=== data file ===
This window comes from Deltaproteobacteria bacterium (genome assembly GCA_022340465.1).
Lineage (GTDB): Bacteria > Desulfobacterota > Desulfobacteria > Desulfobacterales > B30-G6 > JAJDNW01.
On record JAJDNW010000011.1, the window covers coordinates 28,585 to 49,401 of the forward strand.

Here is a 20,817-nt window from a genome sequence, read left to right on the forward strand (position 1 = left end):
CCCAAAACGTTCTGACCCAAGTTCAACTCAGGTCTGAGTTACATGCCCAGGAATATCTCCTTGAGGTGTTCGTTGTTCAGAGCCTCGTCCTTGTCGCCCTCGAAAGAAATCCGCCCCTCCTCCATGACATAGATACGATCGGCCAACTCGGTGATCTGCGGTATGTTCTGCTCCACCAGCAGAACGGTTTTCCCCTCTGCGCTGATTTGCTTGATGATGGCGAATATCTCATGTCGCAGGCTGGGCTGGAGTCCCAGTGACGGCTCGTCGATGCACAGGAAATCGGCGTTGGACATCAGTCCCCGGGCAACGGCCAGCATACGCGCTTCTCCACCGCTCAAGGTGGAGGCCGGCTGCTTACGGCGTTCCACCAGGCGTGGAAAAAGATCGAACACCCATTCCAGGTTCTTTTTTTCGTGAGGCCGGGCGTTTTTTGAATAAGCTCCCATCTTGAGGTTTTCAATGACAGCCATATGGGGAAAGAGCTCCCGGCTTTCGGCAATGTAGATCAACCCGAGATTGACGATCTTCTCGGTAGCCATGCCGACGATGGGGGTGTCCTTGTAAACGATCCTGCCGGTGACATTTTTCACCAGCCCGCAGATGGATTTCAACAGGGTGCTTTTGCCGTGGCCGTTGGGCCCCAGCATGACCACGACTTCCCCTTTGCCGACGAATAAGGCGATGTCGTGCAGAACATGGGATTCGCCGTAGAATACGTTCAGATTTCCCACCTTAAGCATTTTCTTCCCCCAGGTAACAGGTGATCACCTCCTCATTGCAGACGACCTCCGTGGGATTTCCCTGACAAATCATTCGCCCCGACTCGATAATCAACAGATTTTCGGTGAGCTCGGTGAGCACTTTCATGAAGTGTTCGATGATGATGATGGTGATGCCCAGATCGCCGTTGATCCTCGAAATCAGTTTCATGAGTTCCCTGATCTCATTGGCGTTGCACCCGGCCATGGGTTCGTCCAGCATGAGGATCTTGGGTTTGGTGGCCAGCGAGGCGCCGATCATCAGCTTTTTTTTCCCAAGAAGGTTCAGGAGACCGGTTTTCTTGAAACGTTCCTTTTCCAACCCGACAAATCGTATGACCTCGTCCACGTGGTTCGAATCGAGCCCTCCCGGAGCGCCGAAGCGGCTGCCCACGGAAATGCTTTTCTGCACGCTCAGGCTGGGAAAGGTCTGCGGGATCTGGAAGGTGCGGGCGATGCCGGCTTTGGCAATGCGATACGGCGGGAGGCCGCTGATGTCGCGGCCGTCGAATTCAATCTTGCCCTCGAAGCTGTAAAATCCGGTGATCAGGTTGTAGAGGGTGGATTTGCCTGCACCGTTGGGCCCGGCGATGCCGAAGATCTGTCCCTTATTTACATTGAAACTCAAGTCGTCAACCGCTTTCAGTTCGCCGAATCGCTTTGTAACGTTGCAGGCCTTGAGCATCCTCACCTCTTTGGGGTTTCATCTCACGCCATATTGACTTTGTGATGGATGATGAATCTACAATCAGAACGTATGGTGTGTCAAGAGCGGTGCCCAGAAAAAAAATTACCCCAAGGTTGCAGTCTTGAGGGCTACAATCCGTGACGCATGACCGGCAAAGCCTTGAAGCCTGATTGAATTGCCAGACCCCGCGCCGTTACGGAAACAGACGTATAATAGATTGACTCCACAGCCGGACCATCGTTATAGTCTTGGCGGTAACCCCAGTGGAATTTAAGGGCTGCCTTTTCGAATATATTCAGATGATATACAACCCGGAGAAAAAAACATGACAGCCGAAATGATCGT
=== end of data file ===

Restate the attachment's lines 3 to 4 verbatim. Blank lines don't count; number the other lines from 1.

On record JAJDNW010000011.1, the window covers coordinates 28,585 to 49,401 of the forward strand.

Here is a 20,817-nt window from a genome sequence, read left to right on the forward strand (position 1 = left end):